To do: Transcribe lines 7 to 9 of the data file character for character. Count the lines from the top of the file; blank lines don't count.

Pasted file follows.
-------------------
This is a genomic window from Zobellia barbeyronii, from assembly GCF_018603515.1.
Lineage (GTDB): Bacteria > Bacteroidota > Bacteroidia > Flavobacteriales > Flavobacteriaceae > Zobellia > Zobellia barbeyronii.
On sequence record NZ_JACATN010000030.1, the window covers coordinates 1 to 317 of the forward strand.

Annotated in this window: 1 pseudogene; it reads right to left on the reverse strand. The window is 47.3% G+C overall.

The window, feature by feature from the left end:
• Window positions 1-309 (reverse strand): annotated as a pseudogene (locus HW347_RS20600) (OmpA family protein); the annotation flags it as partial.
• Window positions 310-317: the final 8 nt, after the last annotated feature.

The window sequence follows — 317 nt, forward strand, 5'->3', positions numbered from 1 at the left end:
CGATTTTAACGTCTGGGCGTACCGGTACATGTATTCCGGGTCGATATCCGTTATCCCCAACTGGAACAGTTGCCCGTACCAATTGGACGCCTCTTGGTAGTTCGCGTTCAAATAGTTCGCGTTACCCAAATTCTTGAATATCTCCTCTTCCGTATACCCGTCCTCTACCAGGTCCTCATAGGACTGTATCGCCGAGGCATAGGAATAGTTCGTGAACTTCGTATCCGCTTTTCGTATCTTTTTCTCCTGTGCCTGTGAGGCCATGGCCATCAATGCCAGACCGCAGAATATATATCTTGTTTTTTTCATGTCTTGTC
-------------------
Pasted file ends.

• Window positions 310-317: the final 8 nt, after the last annotated feature.

The window sequence follows — 317 nt, forward strand, 5'->3', positions numbered from 1 at the left end:
CGATTTTAACGTCTGGGCGTACCGGTACATGTATTCCGGGTCGATATCCGTTATCCCCAACTGGAACAGTTGCCCGTACCAATTGGACGCCTCTTGGTAGTTCGCGTTCAAATAGTTCGCGTTACCCAAATTCTTGAATATCTCCTCTTCCGTATACCCGTCCTCTACCAGGTCCTCATAGGACTGTATCGCCGAGGCATAGGAATAGTTCGTGAACTTCGTATCCGCTTTTCGTATCTTTTTCTCCTGTGCCTGTGAGGCCATGGCCATCAATGCCAGACCGCAGAATATATATCTTGTTTTTTTCATGTCTTGTC